The obverse of this, unhappily, can be a laager mentality as profound as that of the Broederbond in South Africa, one that breeds unreasoning loyalty and, as in the case of the men who invited the Springboks to tour the U.S., a perverse refusal to face reality. "The Springboks are just sportsmen who want to play against us," they claim. In the U.S., where the game, though not young, is less developed than it is overseas, it's possible that such a naive concept might be believed, particularly by those kids from the Racine Rugby Club who were having fun out at Checkpoint Charlie.
It is unlikely that those kids have paid attention to the kind of financial inducements the South Africans are willing to put out to rejoin, in whatever way, the world of international sport—for instance, the $111,000 apiece recently offered to English cricketers to play a six-week season in South Africa. They may not even be aware of the somewhat derisory $25,000 handed to the Eastern Rugby Union in the U.S. by Louis Luyt, a Johannesburg millionaire. Luyt was an instrumental figure in a covert South African government propaganda campaign in the late 1970s that, when its details became known, forced Prime Minister John Vorster from office. But their elders—the presidents and the like of rugby organizations—must know of these things.
When the invitation to tour the U.S. was extended, those same elders must, indisputably, also have been aware of the possible consequences—which may appear much sooner than they think, possibly at the open meeting of the Olympic Congress this week in Baden-Baden, West Germany. John Rodda, a highly respected English journalist, wrote last week in the eminently unsensational Manchester Guardian: "Ever since Misha the Bear danced across Lenin Stadium and the Olympic flame died to close the games of the 23rd Olympiad, the Russians have been waiting to make a hawkish move against Los Angeles. Not for them...a boycott... Moscow just wants the Games removed from Los Angeles, and yesterday the plane which brought the beaten Springboks from Auckland to the United States was just the peg they needed." Rodda also reported that at the recent World Cup track and field meet in Rome, Juan Antonio Samaranch, the International Olympic Committee's president, who was once Spain's ambassador to Moscow, had gone out of his way to say how displeased he was that the U.S. rugby authorities had chosen to jeopardize the L.A. Games.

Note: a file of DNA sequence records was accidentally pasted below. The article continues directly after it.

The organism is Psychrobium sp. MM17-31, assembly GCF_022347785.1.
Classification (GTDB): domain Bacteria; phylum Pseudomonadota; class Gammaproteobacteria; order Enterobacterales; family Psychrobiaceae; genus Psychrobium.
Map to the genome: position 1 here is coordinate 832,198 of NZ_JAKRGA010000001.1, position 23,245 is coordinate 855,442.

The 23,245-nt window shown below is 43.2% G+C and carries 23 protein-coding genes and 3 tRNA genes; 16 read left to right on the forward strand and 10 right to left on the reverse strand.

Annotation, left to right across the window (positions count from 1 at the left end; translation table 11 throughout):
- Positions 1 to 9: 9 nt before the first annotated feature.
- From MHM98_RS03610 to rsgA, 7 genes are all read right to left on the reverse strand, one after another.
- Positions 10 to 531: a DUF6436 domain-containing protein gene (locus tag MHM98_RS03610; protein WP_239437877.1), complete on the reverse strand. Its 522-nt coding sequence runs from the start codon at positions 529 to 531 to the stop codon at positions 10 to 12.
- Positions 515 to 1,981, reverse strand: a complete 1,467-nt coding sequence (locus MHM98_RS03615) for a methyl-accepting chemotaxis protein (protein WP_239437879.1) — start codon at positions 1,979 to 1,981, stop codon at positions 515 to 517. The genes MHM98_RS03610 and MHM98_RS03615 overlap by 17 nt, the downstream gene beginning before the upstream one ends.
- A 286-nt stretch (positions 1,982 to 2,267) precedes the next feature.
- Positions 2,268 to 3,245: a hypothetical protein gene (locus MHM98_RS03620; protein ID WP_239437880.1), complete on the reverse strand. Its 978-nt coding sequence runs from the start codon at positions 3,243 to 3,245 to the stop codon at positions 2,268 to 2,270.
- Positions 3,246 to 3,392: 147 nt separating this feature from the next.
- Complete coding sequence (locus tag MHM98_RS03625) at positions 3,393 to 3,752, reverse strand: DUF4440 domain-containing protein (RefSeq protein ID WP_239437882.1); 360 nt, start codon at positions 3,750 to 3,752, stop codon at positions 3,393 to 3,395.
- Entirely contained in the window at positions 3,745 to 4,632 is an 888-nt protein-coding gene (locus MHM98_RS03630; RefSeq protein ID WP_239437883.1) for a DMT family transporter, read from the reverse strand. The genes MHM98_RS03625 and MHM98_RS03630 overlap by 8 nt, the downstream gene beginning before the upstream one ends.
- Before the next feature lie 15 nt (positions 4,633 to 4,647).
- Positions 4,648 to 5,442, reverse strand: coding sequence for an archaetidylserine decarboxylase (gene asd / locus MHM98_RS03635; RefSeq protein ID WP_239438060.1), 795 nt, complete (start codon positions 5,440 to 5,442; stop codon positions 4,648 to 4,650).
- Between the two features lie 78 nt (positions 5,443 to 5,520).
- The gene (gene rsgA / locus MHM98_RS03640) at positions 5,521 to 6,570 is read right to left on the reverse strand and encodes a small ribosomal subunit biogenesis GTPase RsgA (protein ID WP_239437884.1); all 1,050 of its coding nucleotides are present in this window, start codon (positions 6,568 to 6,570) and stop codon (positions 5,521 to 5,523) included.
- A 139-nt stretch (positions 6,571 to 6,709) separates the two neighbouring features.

At Roosevelt Park in Racine, whence the few hundred spectators found their way via Checkpoint Charlie, there was nothing but jubilation among the men who rule U.S. rugby, even though the Midwest side went down to the Springboks 46-12. The farce continued to the end, as the TV camera crews arrived late and the protesters even later. A small handful of them rushed onto the field near the end of the game, and two were arrested, but the main body, bused out from Chicago, found only an empty field, the deed done.
Moments before the end, Nelie Smith, the South African coach who had been stone-faced and silent for long enough, permitted himself a smile. "We're nearly home and dry, eh?" he murmured to an American official.
And indeed, back in Pretoria, they will be chalking up another—political—victory on the road. What damage has been done to U.S.—and international—sport remains to be seen.